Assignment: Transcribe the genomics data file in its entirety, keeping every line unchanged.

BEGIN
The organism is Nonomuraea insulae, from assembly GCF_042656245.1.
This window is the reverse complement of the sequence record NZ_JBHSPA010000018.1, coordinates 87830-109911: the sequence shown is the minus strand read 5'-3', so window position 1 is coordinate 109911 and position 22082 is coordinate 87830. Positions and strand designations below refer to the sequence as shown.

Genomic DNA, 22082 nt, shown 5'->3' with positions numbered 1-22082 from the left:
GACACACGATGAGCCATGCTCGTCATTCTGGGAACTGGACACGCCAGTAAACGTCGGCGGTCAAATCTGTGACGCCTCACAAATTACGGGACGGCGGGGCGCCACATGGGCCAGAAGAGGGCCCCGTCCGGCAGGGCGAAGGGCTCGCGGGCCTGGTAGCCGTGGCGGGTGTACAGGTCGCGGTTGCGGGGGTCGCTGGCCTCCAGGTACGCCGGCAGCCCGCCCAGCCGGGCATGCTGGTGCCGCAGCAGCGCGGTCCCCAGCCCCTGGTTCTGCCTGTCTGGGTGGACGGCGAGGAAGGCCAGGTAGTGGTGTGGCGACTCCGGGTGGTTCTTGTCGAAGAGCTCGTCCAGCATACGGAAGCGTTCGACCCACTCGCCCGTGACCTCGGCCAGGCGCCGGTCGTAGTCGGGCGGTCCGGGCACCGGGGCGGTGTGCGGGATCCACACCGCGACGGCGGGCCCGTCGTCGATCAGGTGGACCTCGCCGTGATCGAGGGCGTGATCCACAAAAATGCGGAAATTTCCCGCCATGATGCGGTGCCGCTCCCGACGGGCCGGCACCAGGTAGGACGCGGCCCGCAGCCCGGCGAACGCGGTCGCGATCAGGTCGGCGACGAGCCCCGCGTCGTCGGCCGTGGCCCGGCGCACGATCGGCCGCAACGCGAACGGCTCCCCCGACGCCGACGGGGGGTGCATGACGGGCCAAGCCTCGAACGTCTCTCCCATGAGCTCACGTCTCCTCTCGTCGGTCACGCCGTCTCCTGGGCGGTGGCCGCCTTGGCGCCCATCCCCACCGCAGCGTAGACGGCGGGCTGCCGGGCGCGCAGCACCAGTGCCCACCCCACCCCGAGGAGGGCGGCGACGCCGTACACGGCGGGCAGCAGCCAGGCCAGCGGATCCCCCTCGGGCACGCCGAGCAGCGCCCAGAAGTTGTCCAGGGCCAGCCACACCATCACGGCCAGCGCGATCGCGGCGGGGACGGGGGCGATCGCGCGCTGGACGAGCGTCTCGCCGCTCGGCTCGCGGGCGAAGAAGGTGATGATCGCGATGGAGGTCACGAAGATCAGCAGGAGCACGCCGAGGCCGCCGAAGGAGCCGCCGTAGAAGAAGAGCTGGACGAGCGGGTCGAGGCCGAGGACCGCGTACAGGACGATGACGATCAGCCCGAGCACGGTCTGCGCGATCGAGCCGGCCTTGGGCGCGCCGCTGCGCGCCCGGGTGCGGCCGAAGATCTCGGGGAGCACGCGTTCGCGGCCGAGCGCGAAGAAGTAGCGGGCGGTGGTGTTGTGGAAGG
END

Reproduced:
The organism is Nonomuraea insulae, from assembly GCF_042656245.1.
This window is the reverse complement of the sequence record NZ_JBHSPA010000018.1, coordinates 87830-109911: the sequence shown is the minus strand read 5'-3', so window position 1 is coordinate 109911 and position 22082 is coordinate 87830. Positions and strand designations below refer to the sequence as shown.

Genomic DNA, 22082 nt, shown 5'->3' with positions numbered 1-22082 from the left:
GACACACGATGAGCCATGCTCGTCATTCTGGGAACTGGACACGCCAGTAAACGTCGGCGGTCAAATCTGTGACGCCTCACAAATTACGGGACGGCGGGGCGCCACATGGGCCAGAAGAGGGCCCCGTCCGGCAGGGCGAAGGGCTCGCGGGCCTGGTAGCCGTGGCGGGTGTACAGGTCGCGGTTGCGGGGGTCGCTGGCCTCCAGGTACGCCGGCAGCCCGCCCAGCCGGGCATGCTGGTGCCGCAGCAGCGCGGTCCCCAGCCCCTGGTTCTGCCTGTCTGGGTGGACGGCGAGGAAGGCCAGGTAGTGGTGTGGCGACTCCGGGTGGTTCTTGTCGAAGAGCTCGTCCAGCATACGGAAGCGTTCGACCCACTCGCCCGTGACCTCGGCCAGGCGCCGGTCGTAGTCGGGCGGTCCGGGCACCGGGGCGGTGTGCGGGATCCACACCGCGACGGCGGGCCCGTCGTCGATCAGGTGGACCTCGCCGTGATCGAGGGCGTGATCCACAAAAATGCGGAAATTTCCCGCCATGATGCGGTGCCGCTCCCGACGGGCCGGCACCAGGTAGGACGCGGCCCGCAGCCCGGCGAACGCGGTCGCGATCAGGTCGGCGACGAGCCCCGCGTCGTCGGCCGTGGCCCGGCGCACGATCGGCCGCAACGCGAACGGCTCCCCCGACGCCGACGGGGGGTGCATGACGGGCCAAGCCTCGAACGTCTCTCCCATGAGCTCACGTCTCCTCTCGTCGGTCACGCCGTCTCCTGGGCGGTGGCCGCCTTGGCGCCCATCCCCACCGCAGCGTAGACGGCGGGCTGCCGGGCGCGCAGCACCAGTGCCCACCCCACCCCGAGGAGGGCGGCGACGCCGTACACGGCGGGCAGCAGCCAGGCCAGCGGATCCCCCTCGGGCACGCCGAGCAGCGCCCAGAAGTTGTCCAGGGCCAGCCACACCATCACGGCCAGCGCGATCGCGGCGGGGACGGGGGCGATCGCGCGCTGGACGAGCGTCTCGCCGCTCGGCTCGCGGGCGAAGAAGGTGATGATCGCGATGGAGGTCACGAAGATCAGCAGGAGCACGCCGAGGCCGCCGAAGGAGCCGCCGTAGAAGAAGAGCTGGACGAGCGGGTCGAGGCCGAGGACCGCGTACAGGACGATGACGATCAGCCCGAGCACGGTCTGCGCGATCGAGCCGGCCTTGGGCGCGCCGCTGCGCGCCCGGGTGCGGCCGAAGATCTCGGGGAGCACGCGTTCGCGGCCGAGCGCGAAGAAGTAGCGGGCGGTGGTGTTGTGGAAGG